A UN working group who had been researching discrimination against women in the United States has recently published their results, and folks, it isn’t good. The report pretty much confirms what a lot of us have known for a while: it sucks to be a woman in the United States.
To sum it up, the letter from the group reads:
… in global context, US women do not take their rightful place as citizens of the world’s leading economy, which has one of the highest rates of per capita income. In the US, women fall behind international standards as regards their public and political representation, their economic and social rights and their health and safety protections.
The group addressed different aspects of life in the United States–public and political life, economic and social life, access to health care–including reproductive health and rights–and safety.
On public and political life:
Four out of 15 members of cabinet are women. Women hold 19.4% of Congressional seats and their representation in state legislatures varies widely between 12.9% and 46.2%, with an average of 24.9%.
This represents the highest level of legislative representation ever achieved by women in the United States. However, it still places the country at only 72 in global ranking.
It’s disappointing to think that we’ve got more women represented in government than ever before, but we’re still pretty far behind when compared with other countries. It lends a bit of context to the status of things, doesn’t it?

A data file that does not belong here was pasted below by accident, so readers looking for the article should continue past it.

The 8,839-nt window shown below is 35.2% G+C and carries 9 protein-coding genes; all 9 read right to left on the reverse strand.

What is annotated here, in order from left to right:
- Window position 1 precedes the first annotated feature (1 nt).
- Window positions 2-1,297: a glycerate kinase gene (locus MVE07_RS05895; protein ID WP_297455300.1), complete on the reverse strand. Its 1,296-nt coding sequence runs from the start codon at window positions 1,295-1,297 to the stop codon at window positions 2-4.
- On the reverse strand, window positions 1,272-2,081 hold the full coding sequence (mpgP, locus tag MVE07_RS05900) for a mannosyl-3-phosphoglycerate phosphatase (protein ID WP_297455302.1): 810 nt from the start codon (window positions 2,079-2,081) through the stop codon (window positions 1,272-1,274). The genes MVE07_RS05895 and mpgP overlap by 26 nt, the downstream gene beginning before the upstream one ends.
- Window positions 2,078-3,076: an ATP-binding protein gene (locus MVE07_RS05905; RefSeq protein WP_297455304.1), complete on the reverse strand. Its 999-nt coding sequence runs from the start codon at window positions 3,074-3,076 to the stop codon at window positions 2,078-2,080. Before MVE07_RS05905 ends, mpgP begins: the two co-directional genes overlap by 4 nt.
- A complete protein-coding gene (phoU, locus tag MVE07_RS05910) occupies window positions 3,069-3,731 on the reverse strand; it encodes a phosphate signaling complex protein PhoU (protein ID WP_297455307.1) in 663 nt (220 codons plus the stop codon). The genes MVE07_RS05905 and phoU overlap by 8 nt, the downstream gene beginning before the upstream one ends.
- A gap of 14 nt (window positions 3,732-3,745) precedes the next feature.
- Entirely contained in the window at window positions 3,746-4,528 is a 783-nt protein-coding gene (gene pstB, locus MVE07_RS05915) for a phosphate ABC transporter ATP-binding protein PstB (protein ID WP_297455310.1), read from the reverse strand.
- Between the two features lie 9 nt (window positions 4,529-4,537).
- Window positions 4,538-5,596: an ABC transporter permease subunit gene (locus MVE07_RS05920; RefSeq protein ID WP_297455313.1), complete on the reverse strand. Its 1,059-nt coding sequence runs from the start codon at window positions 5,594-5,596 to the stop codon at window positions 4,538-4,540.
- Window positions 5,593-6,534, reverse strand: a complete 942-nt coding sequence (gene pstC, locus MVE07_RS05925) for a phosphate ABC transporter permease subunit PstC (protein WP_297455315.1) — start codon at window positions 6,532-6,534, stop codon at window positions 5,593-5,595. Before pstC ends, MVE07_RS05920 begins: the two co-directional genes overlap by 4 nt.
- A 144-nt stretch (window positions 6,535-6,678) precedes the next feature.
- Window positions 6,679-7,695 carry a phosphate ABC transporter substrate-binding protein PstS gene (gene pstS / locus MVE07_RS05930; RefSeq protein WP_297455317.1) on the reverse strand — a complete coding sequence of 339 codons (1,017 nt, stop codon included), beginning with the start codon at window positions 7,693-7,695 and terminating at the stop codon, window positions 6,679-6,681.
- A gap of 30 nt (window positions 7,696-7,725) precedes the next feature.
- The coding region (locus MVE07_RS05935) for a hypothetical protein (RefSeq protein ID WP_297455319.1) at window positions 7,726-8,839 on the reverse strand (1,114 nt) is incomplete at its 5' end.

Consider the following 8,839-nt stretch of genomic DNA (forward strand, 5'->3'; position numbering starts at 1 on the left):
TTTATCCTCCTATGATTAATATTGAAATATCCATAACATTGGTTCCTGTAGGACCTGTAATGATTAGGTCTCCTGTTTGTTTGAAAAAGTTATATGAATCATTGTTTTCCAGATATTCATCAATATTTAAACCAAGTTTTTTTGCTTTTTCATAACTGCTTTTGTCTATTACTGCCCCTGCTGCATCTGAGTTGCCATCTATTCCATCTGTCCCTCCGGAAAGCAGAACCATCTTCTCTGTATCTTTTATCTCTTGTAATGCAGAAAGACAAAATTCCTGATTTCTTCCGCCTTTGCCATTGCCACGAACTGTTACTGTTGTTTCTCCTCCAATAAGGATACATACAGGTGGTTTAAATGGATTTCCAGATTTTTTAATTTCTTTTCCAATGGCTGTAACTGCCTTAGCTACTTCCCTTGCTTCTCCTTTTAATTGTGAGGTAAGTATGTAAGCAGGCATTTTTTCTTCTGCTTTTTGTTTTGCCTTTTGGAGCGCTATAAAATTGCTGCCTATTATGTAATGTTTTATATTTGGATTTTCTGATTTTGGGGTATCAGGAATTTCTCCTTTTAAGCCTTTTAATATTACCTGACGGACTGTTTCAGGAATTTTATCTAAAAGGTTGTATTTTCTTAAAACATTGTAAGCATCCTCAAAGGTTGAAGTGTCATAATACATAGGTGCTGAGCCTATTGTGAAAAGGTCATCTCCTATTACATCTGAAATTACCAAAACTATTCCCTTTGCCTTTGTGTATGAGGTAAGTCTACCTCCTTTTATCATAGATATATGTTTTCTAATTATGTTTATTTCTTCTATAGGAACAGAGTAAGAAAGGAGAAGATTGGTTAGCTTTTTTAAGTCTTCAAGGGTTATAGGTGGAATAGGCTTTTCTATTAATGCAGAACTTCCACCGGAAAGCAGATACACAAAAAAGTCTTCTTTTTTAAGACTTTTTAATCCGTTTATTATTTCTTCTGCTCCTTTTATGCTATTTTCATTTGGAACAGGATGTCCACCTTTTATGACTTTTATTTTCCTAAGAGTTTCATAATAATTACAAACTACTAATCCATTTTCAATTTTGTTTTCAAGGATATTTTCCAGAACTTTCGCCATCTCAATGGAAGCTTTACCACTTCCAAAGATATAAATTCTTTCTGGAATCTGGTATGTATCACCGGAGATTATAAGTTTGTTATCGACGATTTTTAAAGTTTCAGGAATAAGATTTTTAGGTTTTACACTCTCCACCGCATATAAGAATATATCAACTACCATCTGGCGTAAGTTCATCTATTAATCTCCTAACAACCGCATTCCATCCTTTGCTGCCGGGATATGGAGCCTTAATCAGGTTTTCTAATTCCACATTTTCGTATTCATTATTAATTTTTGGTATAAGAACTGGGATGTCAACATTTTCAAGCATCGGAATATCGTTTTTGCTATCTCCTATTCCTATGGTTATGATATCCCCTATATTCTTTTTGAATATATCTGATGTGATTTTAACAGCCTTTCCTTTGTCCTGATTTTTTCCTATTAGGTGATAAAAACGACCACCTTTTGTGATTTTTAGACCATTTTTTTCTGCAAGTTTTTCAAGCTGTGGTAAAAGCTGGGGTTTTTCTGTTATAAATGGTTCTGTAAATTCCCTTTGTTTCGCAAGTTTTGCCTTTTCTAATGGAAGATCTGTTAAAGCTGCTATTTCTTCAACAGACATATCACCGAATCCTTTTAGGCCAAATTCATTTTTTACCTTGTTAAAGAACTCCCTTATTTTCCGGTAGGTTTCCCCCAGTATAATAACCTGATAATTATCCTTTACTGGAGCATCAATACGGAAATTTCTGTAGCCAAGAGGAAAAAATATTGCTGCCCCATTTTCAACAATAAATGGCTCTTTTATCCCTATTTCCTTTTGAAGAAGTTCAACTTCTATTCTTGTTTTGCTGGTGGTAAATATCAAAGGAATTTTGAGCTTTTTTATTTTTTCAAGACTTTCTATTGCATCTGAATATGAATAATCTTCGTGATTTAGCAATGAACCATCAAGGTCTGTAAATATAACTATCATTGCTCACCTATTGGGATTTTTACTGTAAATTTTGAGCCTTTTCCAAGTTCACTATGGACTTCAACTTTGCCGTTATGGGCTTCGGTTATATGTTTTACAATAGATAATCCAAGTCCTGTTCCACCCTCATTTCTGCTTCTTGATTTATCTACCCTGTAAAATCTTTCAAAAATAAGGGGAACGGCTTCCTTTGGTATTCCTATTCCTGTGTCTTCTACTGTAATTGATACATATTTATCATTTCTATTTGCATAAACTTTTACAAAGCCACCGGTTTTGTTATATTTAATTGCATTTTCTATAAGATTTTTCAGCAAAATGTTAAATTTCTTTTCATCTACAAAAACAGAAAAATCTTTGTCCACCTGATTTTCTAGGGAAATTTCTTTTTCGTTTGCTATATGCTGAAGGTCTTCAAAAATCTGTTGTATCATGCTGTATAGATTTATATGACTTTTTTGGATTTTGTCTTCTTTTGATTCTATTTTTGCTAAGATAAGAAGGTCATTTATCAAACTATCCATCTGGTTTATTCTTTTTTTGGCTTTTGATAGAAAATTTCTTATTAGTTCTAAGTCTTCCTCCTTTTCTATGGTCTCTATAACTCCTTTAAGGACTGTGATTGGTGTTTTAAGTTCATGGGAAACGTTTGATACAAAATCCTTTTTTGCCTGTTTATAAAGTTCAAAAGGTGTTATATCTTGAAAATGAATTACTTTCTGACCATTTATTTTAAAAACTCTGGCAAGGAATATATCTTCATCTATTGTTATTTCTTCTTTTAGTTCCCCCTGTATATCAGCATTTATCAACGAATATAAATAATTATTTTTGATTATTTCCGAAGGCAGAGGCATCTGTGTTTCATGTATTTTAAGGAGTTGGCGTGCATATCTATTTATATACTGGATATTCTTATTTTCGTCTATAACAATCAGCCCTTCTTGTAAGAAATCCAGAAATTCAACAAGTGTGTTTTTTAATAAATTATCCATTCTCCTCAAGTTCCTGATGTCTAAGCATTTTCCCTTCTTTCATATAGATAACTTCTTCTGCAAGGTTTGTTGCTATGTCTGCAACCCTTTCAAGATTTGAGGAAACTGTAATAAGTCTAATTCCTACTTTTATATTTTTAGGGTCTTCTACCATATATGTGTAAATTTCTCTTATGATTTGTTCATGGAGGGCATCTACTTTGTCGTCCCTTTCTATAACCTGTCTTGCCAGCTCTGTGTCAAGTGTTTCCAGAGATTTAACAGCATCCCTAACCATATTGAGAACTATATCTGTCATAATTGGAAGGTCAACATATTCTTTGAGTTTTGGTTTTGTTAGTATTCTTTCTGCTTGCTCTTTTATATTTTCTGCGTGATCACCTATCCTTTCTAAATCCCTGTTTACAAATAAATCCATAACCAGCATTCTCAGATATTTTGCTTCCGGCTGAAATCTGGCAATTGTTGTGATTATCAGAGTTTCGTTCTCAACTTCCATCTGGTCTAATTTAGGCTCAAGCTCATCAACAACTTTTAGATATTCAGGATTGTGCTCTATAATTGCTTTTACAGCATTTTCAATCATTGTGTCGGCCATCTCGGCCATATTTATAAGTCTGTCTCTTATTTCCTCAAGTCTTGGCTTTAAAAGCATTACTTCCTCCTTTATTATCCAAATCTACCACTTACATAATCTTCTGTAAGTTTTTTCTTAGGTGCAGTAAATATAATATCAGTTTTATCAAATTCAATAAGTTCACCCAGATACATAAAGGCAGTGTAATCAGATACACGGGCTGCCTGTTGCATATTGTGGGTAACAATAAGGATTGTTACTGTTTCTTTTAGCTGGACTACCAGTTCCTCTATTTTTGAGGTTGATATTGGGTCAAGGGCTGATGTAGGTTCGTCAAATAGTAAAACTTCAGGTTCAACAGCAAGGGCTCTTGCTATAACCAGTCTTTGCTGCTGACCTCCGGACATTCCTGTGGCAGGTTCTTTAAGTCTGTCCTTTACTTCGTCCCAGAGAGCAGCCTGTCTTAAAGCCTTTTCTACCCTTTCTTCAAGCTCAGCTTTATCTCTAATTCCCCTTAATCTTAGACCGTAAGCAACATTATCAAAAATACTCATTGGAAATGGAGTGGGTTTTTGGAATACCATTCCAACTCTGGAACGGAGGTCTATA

When it comes to economic standards with regards to the labor force, the working group was especially unhappy when it came to the substandard workplace accommodations for pregnant women and women with children. They wrote:
… we are shocked by the lack of mandatory standards for workplace accommodation for pregnant women, post-natal mothers and persons with care responsibilities, which are required in international human rights law.
And the wage gap?
The gender wage gap is 21%, affecting women’s income throughout their lives, increasing women’s pension poverty. During the last decade little improvement has been made in closing it.
Oh, and healthcare? Also awful, especially for female immigrants.
According to various stakeholders we met, Texas and Alabama do not allow lawfully residing immigrants to enrol in Medicaid even after completion of the federal waiting period of five years. We heard appalling testimonies of migrant women who were diagnosed with breast cancer but could not afford the appropriate treatment.
Perhaps most interesting are the working group’s findings about prostitution and sex work.
The criminalization of women in prostitution in most of the country places them in a situation of injustice, vulnerability and stigma and is contrary to international human rights law. As the CEDAW Committee has systematically reiterated, women should not be criminalized for being in a situation of prostitution.
The United States has a long way to go when it comes to women’s rights. Sure, things are better than before, but that’s no reason to stop striving for better. Most damning of all is their conclusion, which reads:
While the current administration has consistently expressed its unconditional support for the cause of women’s equality, we regret to observe a gap between rhetoric and reality. As many stakeholders have underscored, the extreme polarisation of politics is profoundly affecting the ability of the Government to ratify CEDAW and to guarantee women’s human rights.
We understand the complexity of federalism but this cannot be regarded as a justification for failure to secure these rights. Under the Vienna Declaration, these rights are universal, indivisible and inalienable.
The full report is well worth a read, if only for an outsider’s perspective of how things seem to be working in our country for women.
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